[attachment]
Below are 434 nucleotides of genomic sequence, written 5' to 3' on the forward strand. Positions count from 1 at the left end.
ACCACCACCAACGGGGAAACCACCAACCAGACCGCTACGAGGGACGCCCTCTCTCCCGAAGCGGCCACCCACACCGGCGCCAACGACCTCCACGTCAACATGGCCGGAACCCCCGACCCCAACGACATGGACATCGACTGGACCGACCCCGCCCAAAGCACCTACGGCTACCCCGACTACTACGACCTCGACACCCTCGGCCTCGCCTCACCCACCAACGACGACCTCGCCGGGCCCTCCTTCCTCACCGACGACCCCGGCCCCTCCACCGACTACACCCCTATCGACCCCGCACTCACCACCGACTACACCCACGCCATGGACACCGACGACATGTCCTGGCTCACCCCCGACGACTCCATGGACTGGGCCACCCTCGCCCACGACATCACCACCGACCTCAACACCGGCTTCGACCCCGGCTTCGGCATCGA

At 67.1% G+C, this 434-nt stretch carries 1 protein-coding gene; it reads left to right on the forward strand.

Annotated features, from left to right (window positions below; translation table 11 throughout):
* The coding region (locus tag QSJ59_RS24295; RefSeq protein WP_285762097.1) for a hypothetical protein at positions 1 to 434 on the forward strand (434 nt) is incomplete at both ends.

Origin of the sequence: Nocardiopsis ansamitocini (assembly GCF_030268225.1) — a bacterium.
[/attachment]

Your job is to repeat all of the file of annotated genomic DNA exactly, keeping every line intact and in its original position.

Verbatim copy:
Below are 434 nucleotides of genomic sequence, written 5' to 3' on the forward strand. Positions count from 1 at the left end.
ACCACCACCAACGGGGAAACCACCAACCAGACCGCTACGAGGGACGCCCTCTCTCCCGAAGCGGCCACCCACACCGGCGCCAACGACCTCCACGTCAACATGGCCGGAACCCCCGACCCCAACGACATGGACATCGACTGGACCGACCCCGCCCAAAGCACCTACGGCTACCCCGACTACTACGACCTCGACACCCTCGGCCTCGCCTCACCCACCAACGACGACCTCGCCGGGCCCTCCTTCCTCACCGACGACCCCGGCCCCTCCACCGACTACACCCCTATCGACCCCGCACTCACCACCGACTACACCCACGCCATGGACACCGACGACATGTCCTGGCTCACCCCCGACGACTCCATGGACTGGGCCACCCTCGCCCACGACATCACCACCGACCTCAACACCGGCTTCGACCCCGGCTTCGGCATCGA

At 67.1% G+C, this 434-nt stretch carries 1 protein-coding gene; it reads left to right on the forward strand.

Annotated features, from left to right (window positions below; translation table 11 throughout):
* The coding region (locus tag QSJ59_RS24295; RefSeq protein WP_285762097.1) for a hypothetical protein at positions 1 to 434 on the forward strand (434 nt) is incomplete at both ends.

Origin of the sequence: Nocardiopsis ansamitocini (assembly GCF_030268225.1) — a bacterium.